They called the terror suspect a social deviant and say he certainly does not represent the Nigerian population.
"This must be a disturbed young man who was indoctrinated by the wrong environment he experienced outside his native country," said Dr. Robert Irabor with the Nigerian Foundation.
Community leaders emphasized Abdulmutallab's education in both Yemen and London, saying that perhaps influenced his actions. They also pointed out that no one here knew that he was in Houston for 12 days last year, as his visa indicates.
Press statement in full issued by the Nigerian Foundation
The Nigerian Foundation, on behalf of the Nigerian Community, regrets the unfortunate attempt by Umar Farouk Abdul Mutallab, a Nigerian, to bomb a Detroit-bound airliner on Christmas day - December 25. The Nigerian-American Community condemns the action and wishes to categorically state that:
- This singular and isolated act is contrary to our culture.
- This must be a disturbed young man who was indoctrinated by the wrong environment he experienced outside his native country.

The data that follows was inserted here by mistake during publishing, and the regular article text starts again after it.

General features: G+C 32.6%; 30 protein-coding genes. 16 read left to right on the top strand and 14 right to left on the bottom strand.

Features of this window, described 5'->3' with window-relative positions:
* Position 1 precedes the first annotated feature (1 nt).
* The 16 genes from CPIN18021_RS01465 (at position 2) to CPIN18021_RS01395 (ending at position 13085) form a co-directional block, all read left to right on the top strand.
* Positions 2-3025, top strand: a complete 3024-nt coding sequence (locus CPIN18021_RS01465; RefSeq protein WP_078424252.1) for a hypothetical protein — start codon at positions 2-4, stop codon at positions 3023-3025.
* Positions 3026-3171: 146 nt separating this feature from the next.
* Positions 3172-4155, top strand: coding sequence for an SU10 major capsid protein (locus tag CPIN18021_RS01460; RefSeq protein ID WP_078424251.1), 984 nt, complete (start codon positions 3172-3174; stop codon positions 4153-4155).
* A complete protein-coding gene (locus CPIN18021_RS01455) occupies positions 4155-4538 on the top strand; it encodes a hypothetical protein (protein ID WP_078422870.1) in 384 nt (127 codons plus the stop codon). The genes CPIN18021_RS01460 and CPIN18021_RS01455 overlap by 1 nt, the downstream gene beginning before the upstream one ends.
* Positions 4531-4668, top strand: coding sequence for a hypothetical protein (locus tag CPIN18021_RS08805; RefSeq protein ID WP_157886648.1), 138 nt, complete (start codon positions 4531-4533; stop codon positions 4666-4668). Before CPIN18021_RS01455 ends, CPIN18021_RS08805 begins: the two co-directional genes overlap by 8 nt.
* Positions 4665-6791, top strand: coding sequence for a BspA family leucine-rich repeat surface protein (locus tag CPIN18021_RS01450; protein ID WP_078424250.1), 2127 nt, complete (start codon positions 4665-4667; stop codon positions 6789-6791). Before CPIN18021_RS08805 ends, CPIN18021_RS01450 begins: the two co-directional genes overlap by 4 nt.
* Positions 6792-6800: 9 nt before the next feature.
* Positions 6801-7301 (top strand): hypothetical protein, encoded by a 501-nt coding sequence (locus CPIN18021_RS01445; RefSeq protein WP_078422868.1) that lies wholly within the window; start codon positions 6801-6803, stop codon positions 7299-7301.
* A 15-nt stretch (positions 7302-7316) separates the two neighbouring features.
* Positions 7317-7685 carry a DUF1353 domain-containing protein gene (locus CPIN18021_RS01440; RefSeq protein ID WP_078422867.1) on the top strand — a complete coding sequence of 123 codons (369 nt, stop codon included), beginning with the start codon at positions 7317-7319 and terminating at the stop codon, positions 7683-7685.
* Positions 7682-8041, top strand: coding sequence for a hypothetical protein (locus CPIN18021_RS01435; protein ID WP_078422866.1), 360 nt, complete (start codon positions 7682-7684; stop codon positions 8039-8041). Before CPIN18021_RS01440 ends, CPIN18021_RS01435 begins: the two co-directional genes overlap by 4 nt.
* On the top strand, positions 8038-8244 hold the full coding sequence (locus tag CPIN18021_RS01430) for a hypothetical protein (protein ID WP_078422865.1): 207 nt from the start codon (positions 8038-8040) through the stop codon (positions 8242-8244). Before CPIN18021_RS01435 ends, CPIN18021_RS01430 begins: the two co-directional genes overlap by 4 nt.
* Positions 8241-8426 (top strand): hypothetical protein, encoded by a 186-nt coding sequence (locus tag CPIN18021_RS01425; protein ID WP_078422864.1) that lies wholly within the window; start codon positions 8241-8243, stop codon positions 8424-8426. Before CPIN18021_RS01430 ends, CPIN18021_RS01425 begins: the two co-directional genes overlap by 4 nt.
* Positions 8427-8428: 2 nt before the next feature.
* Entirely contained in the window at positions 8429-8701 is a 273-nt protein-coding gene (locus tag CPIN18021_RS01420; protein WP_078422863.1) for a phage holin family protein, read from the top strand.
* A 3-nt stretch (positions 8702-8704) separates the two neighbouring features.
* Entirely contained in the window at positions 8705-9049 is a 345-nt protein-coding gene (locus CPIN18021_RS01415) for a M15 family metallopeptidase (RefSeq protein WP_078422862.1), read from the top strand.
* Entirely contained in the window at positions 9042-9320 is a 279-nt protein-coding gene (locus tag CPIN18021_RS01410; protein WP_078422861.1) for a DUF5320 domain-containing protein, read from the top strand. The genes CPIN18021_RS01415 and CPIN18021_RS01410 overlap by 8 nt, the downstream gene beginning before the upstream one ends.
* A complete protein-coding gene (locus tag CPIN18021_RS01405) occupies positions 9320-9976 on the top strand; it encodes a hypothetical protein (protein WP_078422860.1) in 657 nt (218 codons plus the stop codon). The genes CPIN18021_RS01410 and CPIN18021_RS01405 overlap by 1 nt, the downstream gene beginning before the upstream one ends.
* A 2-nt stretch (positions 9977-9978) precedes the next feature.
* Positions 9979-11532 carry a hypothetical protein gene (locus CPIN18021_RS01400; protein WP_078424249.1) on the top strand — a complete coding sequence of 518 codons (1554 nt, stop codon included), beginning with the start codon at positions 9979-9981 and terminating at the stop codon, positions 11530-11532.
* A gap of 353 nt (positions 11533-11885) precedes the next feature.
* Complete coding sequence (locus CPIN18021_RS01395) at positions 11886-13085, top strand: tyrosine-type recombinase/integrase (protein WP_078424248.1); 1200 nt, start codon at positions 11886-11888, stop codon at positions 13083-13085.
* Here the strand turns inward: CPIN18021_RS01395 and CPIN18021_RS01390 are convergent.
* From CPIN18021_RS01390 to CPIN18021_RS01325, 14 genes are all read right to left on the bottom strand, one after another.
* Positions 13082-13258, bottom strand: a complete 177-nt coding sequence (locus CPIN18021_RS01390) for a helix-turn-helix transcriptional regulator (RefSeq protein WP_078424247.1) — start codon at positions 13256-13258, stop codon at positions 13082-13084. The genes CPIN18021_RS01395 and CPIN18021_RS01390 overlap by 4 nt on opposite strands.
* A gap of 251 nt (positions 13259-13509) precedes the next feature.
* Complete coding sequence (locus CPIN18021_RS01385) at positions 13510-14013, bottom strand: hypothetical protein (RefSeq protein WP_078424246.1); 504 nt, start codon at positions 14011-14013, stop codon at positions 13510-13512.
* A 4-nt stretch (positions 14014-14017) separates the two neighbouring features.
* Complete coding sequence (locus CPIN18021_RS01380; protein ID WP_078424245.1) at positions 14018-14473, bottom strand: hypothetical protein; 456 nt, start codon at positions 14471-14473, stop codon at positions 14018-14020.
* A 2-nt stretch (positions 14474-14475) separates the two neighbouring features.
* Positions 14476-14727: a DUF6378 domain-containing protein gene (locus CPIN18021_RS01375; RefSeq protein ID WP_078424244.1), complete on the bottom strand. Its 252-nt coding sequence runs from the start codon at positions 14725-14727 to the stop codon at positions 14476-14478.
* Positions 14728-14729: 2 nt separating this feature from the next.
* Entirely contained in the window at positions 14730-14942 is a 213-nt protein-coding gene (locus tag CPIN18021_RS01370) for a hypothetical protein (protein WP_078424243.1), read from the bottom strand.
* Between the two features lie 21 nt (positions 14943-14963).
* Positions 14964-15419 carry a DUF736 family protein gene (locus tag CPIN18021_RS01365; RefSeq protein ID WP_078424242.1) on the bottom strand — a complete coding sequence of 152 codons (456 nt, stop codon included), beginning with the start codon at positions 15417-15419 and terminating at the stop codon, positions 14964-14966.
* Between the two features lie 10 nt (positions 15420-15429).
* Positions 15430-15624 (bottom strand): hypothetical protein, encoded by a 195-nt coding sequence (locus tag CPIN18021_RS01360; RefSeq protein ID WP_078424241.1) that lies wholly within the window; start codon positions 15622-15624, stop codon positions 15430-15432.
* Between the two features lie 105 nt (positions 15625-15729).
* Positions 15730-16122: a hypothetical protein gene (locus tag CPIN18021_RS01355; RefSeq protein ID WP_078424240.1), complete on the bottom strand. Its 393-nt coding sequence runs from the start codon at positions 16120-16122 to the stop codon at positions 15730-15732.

- This 23-year old was educated outside Nigeria. We learned that he obtained his engineering degree in London and went to Yemen for graduate studies.
- People in his hometown also remarked that his foreign education and upbringing influenced his action. He does not represent the norm.
- A social deviant who aroused the curiosity of his father, a retired bank executive, such that he reported the suspicion of his unusual movements to the U.S. Security Authorities.
- We, the Nigerian Community, did not know he was in Houston in August of 2008.
- This young man is sick and his action should not be used to brand our highly educated, responsible, professional, and law-abiding Nigeria-American citizens and families of the United States.
- The last U.S. Census recorded that Nigerians born outside the United States represent one percent of the population of the Houston area. Using the census estimate of 5million people in the Houston area and an average household of three to five, that puts the Nigerian-American immigrant population and their children born here, at between 150,000 to 250,000. Thanks to our hard-working culture, Nigerian-Americans are contributing their best in all walks of life.
- The Nigerian-American Community will not treat lightly, anyone that attempts to drag our name and image through the mud.